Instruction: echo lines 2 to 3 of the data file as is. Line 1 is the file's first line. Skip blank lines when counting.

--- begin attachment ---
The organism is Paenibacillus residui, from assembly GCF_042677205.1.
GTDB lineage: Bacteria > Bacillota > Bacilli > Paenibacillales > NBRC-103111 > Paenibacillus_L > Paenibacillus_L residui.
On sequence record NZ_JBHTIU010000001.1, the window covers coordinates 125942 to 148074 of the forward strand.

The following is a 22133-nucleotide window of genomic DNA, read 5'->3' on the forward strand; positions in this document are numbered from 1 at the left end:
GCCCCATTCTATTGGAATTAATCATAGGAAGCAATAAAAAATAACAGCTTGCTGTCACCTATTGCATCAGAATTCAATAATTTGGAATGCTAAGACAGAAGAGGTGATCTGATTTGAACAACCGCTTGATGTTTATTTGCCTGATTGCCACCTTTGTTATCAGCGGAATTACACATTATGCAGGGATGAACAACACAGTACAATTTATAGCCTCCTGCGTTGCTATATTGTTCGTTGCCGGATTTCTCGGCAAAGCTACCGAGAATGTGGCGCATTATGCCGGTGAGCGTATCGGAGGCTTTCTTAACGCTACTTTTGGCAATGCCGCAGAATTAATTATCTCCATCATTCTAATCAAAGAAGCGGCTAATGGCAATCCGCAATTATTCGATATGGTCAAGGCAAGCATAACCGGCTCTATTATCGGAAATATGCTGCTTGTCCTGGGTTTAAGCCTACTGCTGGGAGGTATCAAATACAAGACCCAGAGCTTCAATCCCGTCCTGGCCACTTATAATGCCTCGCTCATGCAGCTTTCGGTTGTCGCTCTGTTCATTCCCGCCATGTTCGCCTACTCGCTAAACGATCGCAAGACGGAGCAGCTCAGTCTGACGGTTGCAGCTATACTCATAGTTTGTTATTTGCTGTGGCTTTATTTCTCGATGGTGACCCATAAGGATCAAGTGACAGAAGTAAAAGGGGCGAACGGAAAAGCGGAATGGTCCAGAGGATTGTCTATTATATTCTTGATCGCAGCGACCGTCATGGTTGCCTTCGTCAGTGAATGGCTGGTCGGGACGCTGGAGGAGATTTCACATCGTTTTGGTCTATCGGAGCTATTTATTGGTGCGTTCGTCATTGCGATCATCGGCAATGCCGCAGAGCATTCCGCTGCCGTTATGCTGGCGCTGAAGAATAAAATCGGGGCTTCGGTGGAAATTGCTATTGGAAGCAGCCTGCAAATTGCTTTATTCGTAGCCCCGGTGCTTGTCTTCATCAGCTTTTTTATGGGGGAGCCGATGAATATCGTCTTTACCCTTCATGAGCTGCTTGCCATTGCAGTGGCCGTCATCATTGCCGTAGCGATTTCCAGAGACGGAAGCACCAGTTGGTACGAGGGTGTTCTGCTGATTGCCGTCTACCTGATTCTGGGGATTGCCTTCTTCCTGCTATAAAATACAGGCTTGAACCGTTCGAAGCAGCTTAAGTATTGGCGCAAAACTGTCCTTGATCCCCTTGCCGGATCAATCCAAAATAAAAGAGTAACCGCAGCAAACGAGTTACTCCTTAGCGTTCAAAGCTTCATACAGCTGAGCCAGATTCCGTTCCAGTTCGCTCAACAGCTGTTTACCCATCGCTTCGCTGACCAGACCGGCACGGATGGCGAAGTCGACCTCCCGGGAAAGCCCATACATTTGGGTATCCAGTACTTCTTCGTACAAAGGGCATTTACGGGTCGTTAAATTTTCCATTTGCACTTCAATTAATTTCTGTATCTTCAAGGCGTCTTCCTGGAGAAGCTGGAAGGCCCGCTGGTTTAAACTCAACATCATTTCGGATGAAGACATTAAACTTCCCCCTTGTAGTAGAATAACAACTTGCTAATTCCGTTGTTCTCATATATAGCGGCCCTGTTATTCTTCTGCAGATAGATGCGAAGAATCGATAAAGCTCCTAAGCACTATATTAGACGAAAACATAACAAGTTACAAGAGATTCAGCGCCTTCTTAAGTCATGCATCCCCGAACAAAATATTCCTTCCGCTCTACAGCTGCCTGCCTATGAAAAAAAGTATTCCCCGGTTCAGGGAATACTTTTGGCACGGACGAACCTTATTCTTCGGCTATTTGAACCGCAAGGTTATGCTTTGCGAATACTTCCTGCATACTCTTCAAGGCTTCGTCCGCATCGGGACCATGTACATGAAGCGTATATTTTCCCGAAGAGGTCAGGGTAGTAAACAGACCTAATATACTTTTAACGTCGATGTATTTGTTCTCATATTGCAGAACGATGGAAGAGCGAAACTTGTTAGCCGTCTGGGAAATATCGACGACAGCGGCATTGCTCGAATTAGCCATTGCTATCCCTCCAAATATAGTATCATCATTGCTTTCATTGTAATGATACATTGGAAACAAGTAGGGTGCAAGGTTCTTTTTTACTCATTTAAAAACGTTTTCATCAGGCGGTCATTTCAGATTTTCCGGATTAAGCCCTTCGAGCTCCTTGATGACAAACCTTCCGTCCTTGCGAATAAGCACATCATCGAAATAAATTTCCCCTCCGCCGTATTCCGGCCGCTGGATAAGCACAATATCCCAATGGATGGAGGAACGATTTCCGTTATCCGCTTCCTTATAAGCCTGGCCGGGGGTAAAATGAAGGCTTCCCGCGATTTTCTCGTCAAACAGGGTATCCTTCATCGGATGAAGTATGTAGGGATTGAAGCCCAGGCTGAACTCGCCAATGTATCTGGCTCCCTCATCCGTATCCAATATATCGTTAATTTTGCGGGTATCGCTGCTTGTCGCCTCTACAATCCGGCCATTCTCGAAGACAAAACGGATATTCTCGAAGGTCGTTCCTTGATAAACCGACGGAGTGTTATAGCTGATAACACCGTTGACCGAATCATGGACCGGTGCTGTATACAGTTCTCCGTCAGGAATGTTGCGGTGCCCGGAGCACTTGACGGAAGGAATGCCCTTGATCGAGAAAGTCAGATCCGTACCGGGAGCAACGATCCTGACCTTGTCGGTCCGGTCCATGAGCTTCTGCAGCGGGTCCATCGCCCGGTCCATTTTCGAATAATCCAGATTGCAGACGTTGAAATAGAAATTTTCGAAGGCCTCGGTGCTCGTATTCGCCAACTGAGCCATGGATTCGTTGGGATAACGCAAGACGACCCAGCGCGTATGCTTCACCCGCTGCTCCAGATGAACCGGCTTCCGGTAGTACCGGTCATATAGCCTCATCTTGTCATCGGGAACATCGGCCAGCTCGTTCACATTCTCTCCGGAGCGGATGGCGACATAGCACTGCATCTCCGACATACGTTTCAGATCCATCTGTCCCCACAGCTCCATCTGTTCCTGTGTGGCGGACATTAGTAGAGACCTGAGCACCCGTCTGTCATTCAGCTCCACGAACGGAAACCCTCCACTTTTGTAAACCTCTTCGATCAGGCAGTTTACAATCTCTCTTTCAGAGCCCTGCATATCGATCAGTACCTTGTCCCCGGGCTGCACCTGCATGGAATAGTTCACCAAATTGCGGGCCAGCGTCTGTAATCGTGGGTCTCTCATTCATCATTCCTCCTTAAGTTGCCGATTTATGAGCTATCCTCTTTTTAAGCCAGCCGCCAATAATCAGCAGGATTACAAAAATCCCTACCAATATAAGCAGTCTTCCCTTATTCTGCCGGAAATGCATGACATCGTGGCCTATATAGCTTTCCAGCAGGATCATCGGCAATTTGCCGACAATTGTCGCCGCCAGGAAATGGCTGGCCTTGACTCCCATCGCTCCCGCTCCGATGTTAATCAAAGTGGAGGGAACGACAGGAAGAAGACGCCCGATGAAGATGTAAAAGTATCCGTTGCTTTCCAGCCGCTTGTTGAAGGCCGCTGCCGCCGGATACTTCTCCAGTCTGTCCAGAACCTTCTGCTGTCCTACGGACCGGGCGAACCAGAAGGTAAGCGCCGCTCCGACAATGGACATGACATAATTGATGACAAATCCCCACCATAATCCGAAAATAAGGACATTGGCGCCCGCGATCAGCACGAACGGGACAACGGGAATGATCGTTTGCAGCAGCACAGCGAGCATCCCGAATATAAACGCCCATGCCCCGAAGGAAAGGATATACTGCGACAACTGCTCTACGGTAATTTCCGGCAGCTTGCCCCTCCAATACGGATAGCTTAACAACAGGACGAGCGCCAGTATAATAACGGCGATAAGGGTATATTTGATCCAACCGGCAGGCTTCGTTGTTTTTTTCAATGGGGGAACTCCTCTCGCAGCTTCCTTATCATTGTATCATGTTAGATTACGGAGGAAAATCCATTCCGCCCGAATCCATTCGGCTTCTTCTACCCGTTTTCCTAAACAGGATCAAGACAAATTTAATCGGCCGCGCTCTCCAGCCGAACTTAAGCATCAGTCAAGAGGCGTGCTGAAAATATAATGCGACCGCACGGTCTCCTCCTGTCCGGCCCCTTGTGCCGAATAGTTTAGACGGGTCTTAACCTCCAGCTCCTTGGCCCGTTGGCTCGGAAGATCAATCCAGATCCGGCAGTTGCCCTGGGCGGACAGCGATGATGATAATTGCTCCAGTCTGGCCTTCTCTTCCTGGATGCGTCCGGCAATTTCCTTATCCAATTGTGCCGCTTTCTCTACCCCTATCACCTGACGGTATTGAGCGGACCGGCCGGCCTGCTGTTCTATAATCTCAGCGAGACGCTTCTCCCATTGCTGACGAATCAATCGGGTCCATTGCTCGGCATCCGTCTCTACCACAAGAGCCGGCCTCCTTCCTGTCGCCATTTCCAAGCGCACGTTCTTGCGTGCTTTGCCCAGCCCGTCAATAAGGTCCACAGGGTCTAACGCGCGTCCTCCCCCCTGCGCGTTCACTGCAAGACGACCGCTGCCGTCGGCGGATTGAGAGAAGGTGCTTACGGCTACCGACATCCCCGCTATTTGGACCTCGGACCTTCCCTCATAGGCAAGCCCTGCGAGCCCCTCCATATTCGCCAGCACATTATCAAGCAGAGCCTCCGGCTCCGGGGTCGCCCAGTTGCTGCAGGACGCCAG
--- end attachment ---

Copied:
GTDB lineage: Bacteria > Bacillota > Bacilli > Paenibacillales > NBRC-103111 > Paenibacillus_L > Paenibacillus_L residui.
On sequence record NZ_JBHTIU010000001.1, the window covers coordinates 125942 to 148074 of the forward strand.